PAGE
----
El Camino Norte: From San Sebastian to Bilbao.

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We are both very anxious, we have been planning this pilgrimage for ten months. Karen Lewis and Bill Boyle, a classmate of Jim’s from high school, college and medical school and his wife, actually planned the trip through Mac’s Adventure and we joined them. We then recruited our neighbor Peggy Scott to walk the first week from San Sebastian to Bilbao with us and another neighbor Margaret Deutsch and her friend Mandy Victor-Pieczarka to walk the second week from Bilbao to Santander. We have all been training with long walks in Pine Colorado, Great Barrington Massachusetts and Boston, but as the summer went by and the pandemic resurged everyone started rethinking the safety of this trip. Four weeks prior to the start everyone had withdrawn except Sandy and Jim. Our take on the pandemia is that we are now in the “new normal” and we need to proceed to live our lives. We are both fully vaccinated and Jim has received a third vaccination. We try to live cautiously, wearing masks indoors and avoiding crowds outdoors. We are not anxious about Covid, we are anxious about the intense physical challenges to our old bodies that lie in wait for us over the next five weeks. We have read two books and a number of blogs about the challenges of this Camino which involve constantly changing weather, very muddy and steep ascents and descents, lack of services such as bars, restaurants and stores along the way and very few other pilgrims to share the experience with. We are both very anxious BUT, we have each other. We are soulmates, best friends and lovers. We will support each other and we can do this.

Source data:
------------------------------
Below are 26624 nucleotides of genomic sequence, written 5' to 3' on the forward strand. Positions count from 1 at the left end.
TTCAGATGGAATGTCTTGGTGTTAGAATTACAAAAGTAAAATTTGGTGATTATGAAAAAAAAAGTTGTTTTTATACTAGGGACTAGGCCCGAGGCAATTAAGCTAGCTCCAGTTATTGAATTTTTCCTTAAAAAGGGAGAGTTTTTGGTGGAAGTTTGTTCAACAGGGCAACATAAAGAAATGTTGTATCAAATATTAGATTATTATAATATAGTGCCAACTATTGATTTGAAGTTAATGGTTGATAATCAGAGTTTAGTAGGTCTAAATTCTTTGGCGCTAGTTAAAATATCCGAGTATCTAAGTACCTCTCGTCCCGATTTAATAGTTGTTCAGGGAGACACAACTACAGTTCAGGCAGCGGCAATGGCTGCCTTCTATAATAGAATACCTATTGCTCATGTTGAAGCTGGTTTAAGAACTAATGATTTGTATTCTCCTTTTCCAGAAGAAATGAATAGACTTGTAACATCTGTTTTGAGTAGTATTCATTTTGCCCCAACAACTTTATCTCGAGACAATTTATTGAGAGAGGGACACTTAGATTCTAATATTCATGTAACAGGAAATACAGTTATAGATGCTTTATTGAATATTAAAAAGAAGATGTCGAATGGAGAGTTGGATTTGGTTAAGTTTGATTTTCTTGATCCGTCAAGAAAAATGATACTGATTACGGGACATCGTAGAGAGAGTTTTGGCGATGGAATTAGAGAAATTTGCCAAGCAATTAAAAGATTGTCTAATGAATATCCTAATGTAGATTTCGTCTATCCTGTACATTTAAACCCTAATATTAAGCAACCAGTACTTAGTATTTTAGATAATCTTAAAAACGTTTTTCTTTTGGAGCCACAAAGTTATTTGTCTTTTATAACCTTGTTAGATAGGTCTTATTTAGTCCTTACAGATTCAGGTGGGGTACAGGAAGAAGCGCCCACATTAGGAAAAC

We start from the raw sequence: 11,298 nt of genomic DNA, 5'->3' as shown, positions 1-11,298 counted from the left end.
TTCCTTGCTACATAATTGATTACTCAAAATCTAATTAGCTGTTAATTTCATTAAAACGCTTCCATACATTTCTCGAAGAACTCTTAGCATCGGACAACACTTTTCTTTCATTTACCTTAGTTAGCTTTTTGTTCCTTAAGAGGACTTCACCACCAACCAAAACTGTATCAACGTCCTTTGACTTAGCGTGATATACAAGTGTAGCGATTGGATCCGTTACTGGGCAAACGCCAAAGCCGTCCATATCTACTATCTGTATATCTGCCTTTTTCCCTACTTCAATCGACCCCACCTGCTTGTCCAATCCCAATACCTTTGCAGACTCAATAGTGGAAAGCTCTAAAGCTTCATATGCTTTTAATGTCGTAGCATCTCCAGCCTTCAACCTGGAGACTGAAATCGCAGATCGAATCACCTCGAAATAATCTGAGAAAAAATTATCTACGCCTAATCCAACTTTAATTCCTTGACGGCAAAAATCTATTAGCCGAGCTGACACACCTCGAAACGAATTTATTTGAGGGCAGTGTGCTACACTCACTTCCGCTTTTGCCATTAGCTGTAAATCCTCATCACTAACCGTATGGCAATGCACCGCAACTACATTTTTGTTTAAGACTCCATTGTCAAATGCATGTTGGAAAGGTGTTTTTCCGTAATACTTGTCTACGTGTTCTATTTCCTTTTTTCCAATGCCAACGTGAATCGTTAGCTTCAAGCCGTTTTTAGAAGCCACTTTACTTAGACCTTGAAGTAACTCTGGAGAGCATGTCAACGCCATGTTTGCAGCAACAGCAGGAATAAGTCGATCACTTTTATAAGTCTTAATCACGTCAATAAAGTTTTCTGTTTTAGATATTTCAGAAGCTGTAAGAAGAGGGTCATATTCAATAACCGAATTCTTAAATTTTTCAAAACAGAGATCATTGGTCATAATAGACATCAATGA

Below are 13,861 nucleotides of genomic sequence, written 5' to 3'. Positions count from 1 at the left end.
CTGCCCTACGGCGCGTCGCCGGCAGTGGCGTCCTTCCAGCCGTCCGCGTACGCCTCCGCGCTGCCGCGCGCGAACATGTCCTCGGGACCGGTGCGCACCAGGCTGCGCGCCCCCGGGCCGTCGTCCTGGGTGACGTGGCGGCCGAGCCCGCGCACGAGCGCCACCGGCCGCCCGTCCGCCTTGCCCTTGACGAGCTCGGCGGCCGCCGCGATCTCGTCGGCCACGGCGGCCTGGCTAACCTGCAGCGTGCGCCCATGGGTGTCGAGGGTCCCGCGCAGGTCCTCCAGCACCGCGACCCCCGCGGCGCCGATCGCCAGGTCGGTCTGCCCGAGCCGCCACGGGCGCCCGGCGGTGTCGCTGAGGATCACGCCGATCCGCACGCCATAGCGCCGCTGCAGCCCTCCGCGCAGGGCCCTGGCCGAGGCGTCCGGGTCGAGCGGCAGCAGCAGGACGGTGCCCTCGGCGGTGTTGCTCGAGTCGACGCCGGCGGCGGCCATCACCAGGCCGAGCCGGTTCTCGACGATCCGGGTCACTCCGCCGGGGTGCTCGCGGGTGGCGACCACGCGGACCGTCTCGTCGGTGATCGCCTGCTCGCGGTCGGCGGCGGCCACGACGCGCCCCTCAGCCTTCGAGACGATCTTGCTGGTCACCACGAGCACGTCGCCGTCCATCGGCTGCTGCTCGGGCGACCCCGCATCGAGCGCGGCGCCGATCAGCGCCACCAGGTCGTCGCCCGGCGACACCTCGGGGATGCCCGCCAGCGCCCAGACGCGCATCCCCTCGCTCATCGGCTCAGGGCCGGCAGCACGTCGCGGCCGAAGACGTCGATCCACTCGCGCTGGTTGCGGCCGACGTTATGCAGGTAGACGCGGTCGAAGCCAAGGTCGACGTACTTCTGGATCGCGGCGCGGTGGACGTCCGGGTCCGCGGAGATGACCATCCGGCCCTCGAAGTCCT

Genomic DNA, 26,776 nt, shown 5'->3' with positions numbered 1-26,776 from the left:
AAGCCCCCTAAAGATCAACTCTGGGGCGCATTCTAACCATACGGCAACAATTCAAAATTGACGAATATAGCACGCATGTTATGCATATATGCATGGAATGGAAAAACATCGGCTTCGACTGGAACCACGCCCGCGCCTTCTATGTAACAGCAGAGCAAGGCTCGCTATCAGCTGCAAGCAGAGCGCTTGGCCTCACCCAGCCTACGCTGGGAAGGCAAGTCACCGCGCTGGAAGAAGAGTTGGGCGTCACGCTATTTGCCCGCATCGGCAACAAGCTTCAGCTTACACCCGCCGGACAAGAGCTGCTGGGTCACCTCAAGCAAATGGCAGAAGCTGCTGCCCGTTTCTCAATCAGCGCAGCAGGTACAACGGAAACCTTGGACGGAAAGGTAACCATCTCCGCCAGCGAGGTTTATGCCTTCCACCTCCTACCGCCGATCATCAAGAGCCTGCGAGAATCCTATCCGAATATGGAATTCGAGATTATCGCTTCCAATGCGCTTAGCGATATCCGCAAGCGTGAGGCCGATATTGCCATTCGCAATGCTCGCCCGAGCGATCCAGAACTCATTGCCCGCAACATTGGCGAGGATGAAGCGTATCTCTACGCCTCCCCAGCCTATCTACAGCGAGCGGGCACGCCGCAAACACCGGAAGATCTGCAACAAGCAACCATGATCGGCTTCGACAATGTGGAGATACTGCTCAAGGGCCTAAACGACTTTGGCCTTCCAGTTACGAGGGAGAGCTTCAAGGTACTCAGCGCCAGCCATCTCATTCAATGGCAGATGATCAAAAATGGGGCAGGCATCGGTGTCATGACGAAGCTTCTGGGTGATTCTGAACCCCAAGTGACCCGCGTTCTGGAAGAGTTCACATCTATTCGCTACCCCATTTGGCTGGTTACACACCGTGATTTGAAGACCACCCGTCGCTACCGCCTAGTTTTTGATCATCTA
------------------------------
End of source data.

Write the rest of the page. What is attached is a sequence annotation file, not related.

Day one: San Sebastian to Getaria. 15.6 miles with an elevation gain of just over 2,000 feet, 7 hours 21 minutes.

The stalkers accompanied us to the starting line. So nice of them to get up before seven to see us off.  We actually took a taxi to the starting line as we had walked all of the Camino through San Sebastian.
Adios, hasta luego.  Our Camino started with an uphill climb
and steps.

8am and the sun is finally coming up.
Perfect weather for day one and beautiful scenery.
Sandy just hates the big rocks, especially down hill.
That is all water on the right side of the trail.  It gets much worse than this in a few days.
This French woman and her partner started out while we were saying goodby to Dick and Andrew. We caught and passed them but they passed us again while we were taking pictures. We never saw them again. She snickered as she passed Jim and this is her sneer as she passed Sandy.
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Our first of many views of local livestock.
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Camino artwork.